A Rainy Day Record

Loyle Carner’s (Ben Coyle-Larner) debut is a sensitive and solemn look at his life, narrated with warts and all, over jazz infused guitar riffs. A welcome contrast from the slurring ‘drank’ infused, Future-istic mumble (c)rap from across the pond, and cut from a different cloth as the High Focus Record’s roster on home turf, what we see here is a man forging his own path on a crowded platform. The honesty and intimacy of the album as a whole is what places Carner in a field of his own. He tells a tale of a boy struggling to deal with the loss of his stepfather and his absent father. “Yesterday’s Gone” appears to be an emotional release for Carner, reflecting on a life spent as a disciple of the old school, binging on Dilla beats and A Tribe Called Quest.

Carner starts us off with the impressive “Isle of Arran”, serving up a portion of grief and family turmoil, his teary voice and flow sit heavy with emotion and nostalgia. This is backed up by a stunning gospel sample from S.C.I. Youth Choir’s ‘The Lord Will Make My Way’. While it is the same sample used on Dr.Dre’s 2015 ‘It’s All On Me’ (the production is similar enough to blur the line between inspiration and imitation) it fits this poignant and striking opener perfectly. This ambitious start to the album certainly sets the melancholic tone for much of “Yesterday’s Gone”. Another highlight is “Damselfy”, produced and featuring Carner’s close friend Tom Misch – whose jazz influenced riffs sit melodically on the baseline with Misch owning the hook at just the right pitch to keep the track together. We could easily be getting “dizzy off that Jay Dee” with Dilla style beats comfortably accompanying Carner’s flow.

Bath time with Ben is always a ball

“Ain’t Nothing Changed” is one of the stand out singles of the album, an understated tale harking back to Carner’s days of student loans and “sittin in the student home”. The smooth sax-filled track was released some time ago and is nothing new to our ears but remains a highlight of the album nonetheless.  A change in gear comes with “Stars and Shards”, which delivers a saga of drugs and dealing but stripped of all the theatrics of hip-hop’s normal glamorizations. It paints a bleak picture, once again backed up by Carner’s intricate flow and a bold guitar riff backing him up. Unfortunately for long-time fans, we had heard all these big hitters before in the form of singles, which is a shame – but as a debut album, it is clear the album is attempting to gain fans, rather than please existing ones.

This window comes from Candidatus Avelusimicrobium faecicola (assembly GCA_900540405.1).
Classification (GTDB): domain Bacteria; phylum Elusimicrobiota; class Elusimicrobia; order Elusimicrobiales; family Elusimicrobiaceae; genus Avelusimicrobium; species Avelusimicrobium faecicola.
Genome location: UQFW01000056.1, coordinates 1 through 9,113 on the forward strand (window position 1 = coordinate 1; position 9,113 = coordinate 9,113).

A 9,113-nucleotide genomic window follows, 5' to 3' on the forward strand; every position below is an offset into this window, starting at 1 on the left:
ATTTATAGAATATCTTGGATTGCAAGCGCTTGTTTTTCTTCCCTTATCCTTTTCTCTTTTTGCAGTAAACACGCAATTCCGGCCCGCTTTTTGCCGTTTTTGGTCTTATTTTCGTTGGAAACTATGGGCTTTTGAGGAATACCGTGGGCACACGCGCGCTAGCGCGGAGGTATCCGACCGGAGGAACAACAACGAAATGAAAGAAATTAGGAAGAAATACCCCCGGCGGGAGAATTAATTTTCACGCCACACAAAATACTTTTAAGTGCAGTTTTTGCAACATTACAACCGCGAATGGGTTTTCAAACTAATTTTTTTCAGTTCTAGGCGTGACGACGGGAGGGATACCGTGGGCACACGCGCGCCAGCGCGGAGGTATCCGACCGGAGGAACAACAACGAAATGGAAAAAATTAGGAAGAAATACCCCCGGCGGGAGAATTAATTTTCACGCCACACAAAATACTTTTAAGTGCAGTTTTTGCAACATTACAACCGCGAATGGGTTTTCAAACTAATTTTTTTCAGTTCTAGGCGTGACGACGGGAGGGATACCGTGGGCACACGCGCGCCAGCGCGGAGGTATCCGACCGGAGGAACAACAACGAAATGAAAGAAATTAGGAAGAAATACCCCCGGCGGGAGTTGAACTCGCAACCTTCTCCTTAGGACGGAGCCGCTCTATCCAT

Of the new stuff on the record there was still much to be enjoyed. “No Worries” is a definite stand out of these, with Kleff’s eclectic production at its best accompanied by a less inspiring verse by rapper Jehst who fails to match the skilled lyricism of his host. The gloomy theme of “Yesterday’s Gone” is re-enforced in “Seamstress” where Carner paints a self-portait of an old soul “sinkin a lot of whiskey” and talking of his “drinking problem”. Another downbeat, but impressive, backing track is used from Rebel Kleff to accompany this personal tale of reflection. As we turn the corner on the album for the final straight, ‘Mrs C’ is a late highlight. Another vulnerable track about loss, for his girlfriend, who’s mother was ill with cancer. The most stripped back of the album, centrally it has bongo drums hammering in the background with gentle piano and trumpets accompanying.  It feels like another deeply personal and emotional tribute from Carner, re-establishing this album as one for sentimental reflections on a rainy afternoon. Starting a Hip-Hop track with “we just supported Nas” in most cases would lead us down a route of inflated ego’s and grandstanding, but in “Sun of Jean” we are given the opposite. A backing track of mournful piano recorded from his late stepfather and a poem of spoken word from his mother. This family tribute ends the record leaving us filled with nostalgia and longing. Skits are nothing new to Hip-Hop, but being called “you shmoo” by your mother on your debut in “Swear” is a break apart from the gunshots and violence in the skits of yesteryear. In Rebel 101, Carner is told to “eat bad food, party” by Rebel Kleff in another amusing skit recorded on his phone. These interludes that develop over the course of the record forge a further closeness between Carner and the listener - he certainly tops the list of rappers I want to get a pint with.


While I would like to rave endlessly about how much I enjoy this record, it isn’t completely solid. The tempo changes somewhat when we are thrust in to an alt-rock backing track and Carner’s forceful lyrics in “NO CD”. Another tribute to his heroes: “got some old Jay Z’s, couple ODBs” is repeated throughout the track, this time supported with an overloaded bassline without the old school beats to help out, which means the track fails to capture the charm of the rest of the album. Although it is a weaker track of the record, it portrays the dexterity of both Kleff and Carner to adapting to new forms. The laid-back “Mean It In The Morning” tells a downbeat tale of Carner’s romantic woes with another unconvincing backing track. The jury is out on whether this track is worthy of the album, or whether it was put in to bulk out the slim tracklist. The main frustration of the album for most fans is the lack of new material on the record, but leaving us wanting more is never too bad a thing.

Despite the lack of fresh material and a couple of weaker tracks, this jazz-infused collection of personal tales and ingenious rhymes is a real triumph from Carner. A truly refreshing break from the self-promoting show-biz rap which is clogging up the Hip-Hop scene across the pond. There is definitely a feeling in the air that this is only the beginning for Loyle Carner and the 22 year old from Croydon could easily go all the way to the top.

Words by: Ted

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